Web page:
brUliart sort that will b*ar the ordeal of repeti
tica in <%»ld type. At the moment they ser\-ed
: o doubt. He had the art of blithe nonsense,
!1* -:arkl:r-s froth upon the cup of gayety, ana
this we ire slad t<> credit without looking for
illustrative anecdotes. He had a ■wonderful
■ ■•■•:'-.yry, •:•- for English poetry — the pick
• f :t, we are told, from Chaucer to Tennyson
*i!- his tonjrue's end One who knew him
» '■.] says that as a test of memory he would
- ;«<J a pa^e of printed maltt-r backward ajid
■ ■ in immediately r* > > at it forwards.
};:s caracity fur Lurd work was a.- remarka
i • as his m«-mory. Not content with copious
' I ro^uiar contributions to several periodicals
v. ould have on hand a burlesque or a melo
■ .Tii and a Inrjsr sej-jaJ novel in addition; and
-.-.as pr^ud, it is said, of having written six
■•~- in one day at three puineas apiece. As to
his :::rar\- methods hJs DTorraphtr quotes the
m:\y-youk daily tribune; Sunday, jam ary 5, i9ea
reminiscences of a "Punch" contemporary who
dice heard Thackeray and Brooks comparing
notes about their writing:
Thackeray was now editing the "Cornhill" an.'.
contributing to it "Hi. Roundabout Papers." "It
takes mi a couple of days to choose a subject for
a Roundabout. " be said, 'then a day to write it,
and I earn ■ hundred pounds. When 1 get my nose
down to the desk tii, thoughts rome pretty freelj "'
" " do mm.-.- sad Shirley, "but I haven't got a
<l<-sk. and I never think of a subject beforehand.
The words fast enough, but not In a flux like
That was just where Shirley failed and Thacke
ray succeeded. Thackeray thought out and di
gested his i(l*-as beft»re he put pen to paper. Shir
ley scratched away at his paper until the effects
me. There was just the same difference between
their work ac there was between the black-and
white work of two others of the great "Punch"
brotherhood, t'haries Kecne n»'ver laid a line down
without beinc; su-o thai it. conveyed his v Tact
meanintr. I>u Maurier laid down a dozen lines
Ikefore be discovered th* 1 exact meaning he wished
to <<>uvev. As ( ••.;.•;...■ Ke. i. left nothinc so did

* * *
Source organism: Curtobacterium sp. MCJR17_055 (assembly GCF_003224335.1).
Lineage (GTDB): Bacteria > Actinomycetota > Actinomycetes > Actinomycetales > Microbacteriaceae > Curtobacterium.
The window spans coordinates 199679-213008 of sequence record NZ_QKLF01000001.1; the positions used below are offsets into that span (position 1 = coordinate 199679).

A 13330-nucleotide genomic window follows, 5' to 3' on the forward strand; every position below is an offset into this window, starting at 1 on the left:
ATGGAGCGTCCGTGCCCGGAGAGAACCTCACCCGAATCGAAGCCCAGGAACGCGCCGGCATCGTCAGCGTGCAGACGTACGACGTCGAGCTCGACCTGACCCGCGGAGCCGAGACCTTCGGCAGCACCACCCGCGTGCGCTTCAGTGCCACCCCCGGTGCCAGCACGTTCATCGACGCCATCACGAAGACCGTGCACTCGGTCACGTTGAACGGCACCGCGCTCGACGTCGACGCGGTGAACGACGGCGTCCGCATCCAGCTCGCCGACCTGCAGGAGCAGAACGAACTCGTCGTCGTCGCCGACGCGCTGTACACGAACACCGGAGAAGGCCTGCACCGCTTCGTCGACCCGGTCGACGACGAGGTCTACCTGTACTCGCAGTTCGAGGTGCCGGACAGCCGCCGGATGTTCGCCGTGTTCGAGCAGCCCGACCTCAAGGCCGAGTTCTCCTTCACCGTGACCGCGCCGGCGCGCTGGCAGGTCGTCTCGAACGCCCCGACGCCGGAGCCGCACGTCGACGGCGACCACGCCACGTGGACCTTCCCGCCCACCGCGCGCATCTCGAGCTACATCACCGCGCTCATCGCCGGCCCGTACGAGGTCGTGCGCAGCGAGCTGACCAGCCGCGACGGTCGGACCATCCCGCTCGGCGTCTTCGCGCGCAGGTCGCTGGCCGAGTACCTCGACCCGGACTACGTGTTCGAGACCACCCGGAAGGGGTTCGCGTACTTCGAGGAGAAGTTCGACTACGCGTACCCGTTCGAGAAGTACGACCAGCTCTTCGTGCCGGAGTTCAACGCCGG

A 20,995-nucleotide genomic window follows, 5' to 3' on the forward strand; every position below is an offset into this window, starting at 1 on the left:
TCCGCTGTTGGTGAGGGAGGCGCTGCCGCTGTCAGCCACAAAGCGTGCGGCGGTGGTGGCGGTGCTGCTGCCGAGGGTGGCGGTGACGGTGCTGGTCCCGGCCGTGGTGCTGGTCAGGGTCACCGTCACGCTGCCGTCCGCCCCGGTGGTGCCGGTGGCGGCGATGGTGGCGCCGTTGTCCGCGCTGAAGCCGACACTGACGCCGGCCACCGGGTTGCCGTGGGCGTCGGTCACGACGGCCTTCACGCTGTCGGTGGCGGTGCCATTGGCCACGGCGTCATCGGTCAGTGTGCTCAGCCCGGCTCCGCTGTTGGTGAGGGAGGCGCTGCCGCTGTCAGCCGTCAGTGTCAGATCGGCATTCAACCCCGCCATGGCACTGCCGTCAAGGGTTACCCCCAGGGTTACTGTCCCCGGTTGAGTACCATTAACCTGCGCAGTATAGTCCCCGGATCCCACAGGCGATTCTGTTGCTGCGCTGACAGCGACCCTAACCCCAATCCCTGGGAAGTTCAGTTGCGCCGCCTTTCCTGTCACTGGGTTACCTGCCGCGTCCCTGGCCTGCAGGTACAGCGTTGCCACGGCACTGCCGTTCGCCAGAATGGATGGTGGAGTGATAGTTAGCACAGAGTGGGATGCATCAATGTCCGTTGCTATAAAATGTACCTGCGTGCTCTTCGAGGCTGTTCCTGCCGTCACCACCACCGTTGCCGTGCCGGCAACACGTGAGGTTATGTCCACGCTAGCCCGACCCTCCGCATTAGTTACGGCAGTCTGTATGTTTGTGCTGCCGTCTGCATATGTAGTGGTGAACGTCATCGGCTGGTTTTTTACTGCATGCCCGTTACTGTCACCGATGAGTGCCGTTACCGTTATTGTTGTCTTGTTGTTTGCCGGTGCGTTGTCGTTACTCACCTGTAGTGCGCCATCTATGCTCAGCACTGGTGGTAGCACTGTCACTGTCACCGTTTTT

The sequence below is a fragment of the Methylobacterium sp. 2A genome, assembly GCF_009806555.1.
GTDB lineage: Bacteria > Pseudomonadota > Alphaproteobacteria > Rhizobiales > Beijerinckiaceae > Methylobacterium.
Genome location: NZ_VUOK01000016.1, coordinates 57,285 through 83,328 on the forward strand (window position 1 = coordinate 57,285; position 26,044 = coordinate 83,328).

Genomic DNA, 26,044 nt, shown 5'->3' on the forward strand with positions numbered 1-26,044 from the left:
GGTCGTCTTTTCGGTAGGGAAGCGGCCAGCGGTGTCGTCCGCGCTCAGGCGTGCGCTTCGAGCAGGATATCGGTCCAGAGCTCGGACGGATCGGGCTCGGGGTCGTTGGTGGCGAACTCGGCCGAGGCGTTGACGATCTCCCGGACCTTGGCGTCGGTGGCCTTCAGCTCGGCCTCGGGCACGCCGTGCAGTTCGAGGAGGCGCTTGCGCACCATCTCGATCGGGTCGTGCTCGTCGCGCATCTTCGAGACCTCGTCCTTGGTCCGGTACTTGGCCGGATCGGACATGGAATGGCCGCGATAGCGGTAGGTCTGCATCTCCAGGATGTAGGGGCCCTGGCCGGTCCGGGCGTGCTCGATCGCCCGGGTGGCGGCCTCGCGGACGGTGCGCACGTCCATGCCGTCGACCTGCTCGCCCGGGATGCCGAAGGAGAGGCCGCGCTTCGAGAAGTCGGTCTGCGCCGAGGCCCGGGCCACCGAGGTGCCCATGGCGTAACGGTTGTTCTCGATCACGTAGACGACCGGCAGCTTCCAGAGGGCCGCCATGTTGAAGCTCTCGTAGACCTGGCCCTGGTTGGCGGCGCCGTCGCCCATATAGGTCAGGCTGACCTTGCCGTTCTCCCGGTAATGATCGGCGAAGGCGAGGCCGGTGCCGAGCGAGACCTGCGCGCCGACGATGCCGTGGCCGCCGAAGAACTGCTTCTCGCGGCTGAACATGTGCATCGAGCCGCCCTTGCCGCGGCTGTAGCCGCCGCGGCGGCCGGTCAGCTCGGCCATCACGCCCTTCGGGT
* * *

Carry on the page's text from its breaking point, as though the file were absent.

T'-i.Vir: i leave nothing, to phancc. . . . Shirley
left evervthinir tO change, trusting to his cl*>v« mess
tn Mill him thwwHfh. with »He rmutt th'it his "casv
w-ritin:- ■- fenced what Sheridan called "cursed
In one particular the» pages arc v.-inning — in
tl-.at they portray a man who had a genius for
friendship and for sympathy. The him jit I Illiim
ing and sJEectioaate generosity with which he
nishfd t> thr r<sr-,ie of those disabled by illness
and po\<rty. the delicacy with which he hid his
ministrations the reader cannot note unmoved.
The remembrance of countless kindnesses still
Ms in the dust that is thickening upon his
• admired -writings.
rnr nor. ait collect jos.
An Interesting Somrcnir of Corot in /7i<- Old
There has just been sold in Paris a collection
• four 1 - ore paintings and drawings be
longing to If. Alfred Bobant, the friend of
Corot. who. with M. Moreau-Nelaton, compiled
the Invaluable work on the paintings of the
French master. From the catalogue of the
sale, which w« have received from M. Durand
• s api rent that the owner of this col
ion enjoyed sonu rare opportunities. With
irks of Corot and Delacroix he was espe
. ia'.ly fortunate. One picture by the former,
•The Belfry of Douai," ■which we reproduce,
has a notable persona] significance.
In 1871, during the Commune, the painter was
_- for a time with M. Robaut, at Douai.
]]• was then m his seventy-fifth year, but still
-.-•d ali that gayety of spirit of which his
'.•rs have had so much to say. He
: over this picture v Itfa great care, giving
"stances** to Its completion and then, as
a furthei expn i of Interest, he introduced
n j...rti-ait into the scene. He painted
himself In the blue blouse he wore wl^n at
work, standing in ta:k with a woman placed
roregj .A. It is a tiny figure, but the
auth< r of the preface to M. lioljaufs catalogue
states that th«> resemV.lance is exact, giving a
I idea of the old painter. For this rea
.- well as for the beauty of the picture,
which is one of the finest studies Corot ever
i:.a.:e outside his familiar province of landscape,
It would be pleasant to hear that "The Belfry
of Douai" had been bought by an Americas
Th' forthcoming work of Mr Cj^orge Bernard
Shaw is an essay or: religion, an amplification of